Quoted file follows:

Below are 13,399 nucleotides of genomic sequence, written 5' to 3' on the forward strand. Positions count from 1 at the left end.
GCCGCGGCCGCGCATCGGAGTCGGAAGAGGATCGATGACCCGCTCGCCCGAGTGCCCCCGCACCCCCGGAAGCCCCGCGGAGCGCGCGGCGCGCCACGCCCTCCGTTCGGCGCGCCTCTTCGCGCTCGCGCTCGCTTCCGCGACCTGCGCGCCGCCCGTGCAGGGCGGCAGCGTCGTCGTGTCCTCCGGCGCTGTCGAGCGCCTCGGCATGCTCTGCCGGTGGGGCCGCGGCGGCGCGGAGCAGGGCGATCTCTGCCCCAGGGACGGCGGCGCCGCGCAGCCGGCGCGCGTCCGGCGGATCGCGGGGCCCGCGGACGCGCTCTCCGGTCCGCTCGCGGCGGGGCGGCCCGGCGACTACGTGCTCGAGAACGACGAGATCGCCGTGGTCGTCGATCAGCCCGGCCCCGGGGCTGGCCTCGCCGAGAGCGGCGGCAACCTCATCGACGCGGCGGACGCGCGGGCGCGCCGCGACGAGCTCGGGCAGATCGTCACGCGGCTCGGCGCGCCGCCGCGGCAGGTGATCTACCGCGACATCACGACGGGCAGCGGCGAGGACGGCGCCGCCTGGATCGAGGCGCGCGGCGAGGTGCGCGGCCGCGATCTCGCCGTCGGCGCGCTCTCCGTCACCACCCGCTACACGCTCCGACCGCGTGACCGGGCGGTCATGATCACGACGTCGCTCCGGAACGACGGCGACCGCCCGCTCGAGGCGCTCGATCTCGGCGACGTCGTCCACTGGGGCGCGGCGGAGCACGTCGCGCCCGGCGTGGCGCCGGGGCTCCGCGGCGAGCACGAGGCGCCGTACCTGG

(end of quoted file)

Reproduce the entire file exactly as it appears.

Below are 13,399 nucleotides of genomic sequence, written 5' to 3' on the forward strand. Positions count from 1 at the left end.
GCCGCGGCCGCGCATCGGAGTCGGAAGAGGATCGATGACCCGCTCGCCCGAGTGCCCCCGCACCCCCGGAAGCCCCGCGGAGCGCGCGGCGCGCCACGCCCTCCGTTCGGCGCGCCTCTTCGCGCTCGCGCTCGCTTCCGCGACCTGCGCGCCGCCCGTGCAGGGCGGCAGCGTCGTCGTGTCCTCCGGCGCTGTCGAGCGCCTCGGCATGCTCTGCCGGTGGGGCCGCGGCGGCGCGGAGCAGGGCGATCTCTGCCCCAGGGACGGCGGCGCCGCGCAGCCGGCGCGCGTCCGGCGGATCGCGGGGCCCGCGGACGCGCTCTCCGGTCCGCTCGCGGCGGGGCGGCCCGGCGACTACGTGCTCGAGAACGACGAGATCGCCGTGGTCGTCGATCAGCCCGGCCCCGGGGCTGGCCTCGCCGAGAGCGGCGGCAACCTCATCGACGCGGCGGACGCGCGGGCGCGCCGCGACGAGCTCGGGCAGATCGTCACGCGGCTCGGCGCGCCGCCGCGGCAGGTGATCTACCGCGACATCACGACGGGCAGCGGCGAGGACGGCGCCGCCTGGATCGAGGCGCGCGGCGAGGTGCGCGGCCGCGATCTCGCCGTCGGCGCGCTCTCCGTCACCACCCGCTACACGCTCCGACCGCGTGACCGGGCGGTCATGATCACGACGTCGCTCCGGAACGACGGCGACCGCCCGCTCGAGGCGCTCGATCTCGGCGACGTCGTCCACTGGGGCGCGGCGGAGCACGTCGCGCCCGGCGTGGCGCCGGGGCTCCGCGGCGAGCACGAGGCGCCGTACCTGG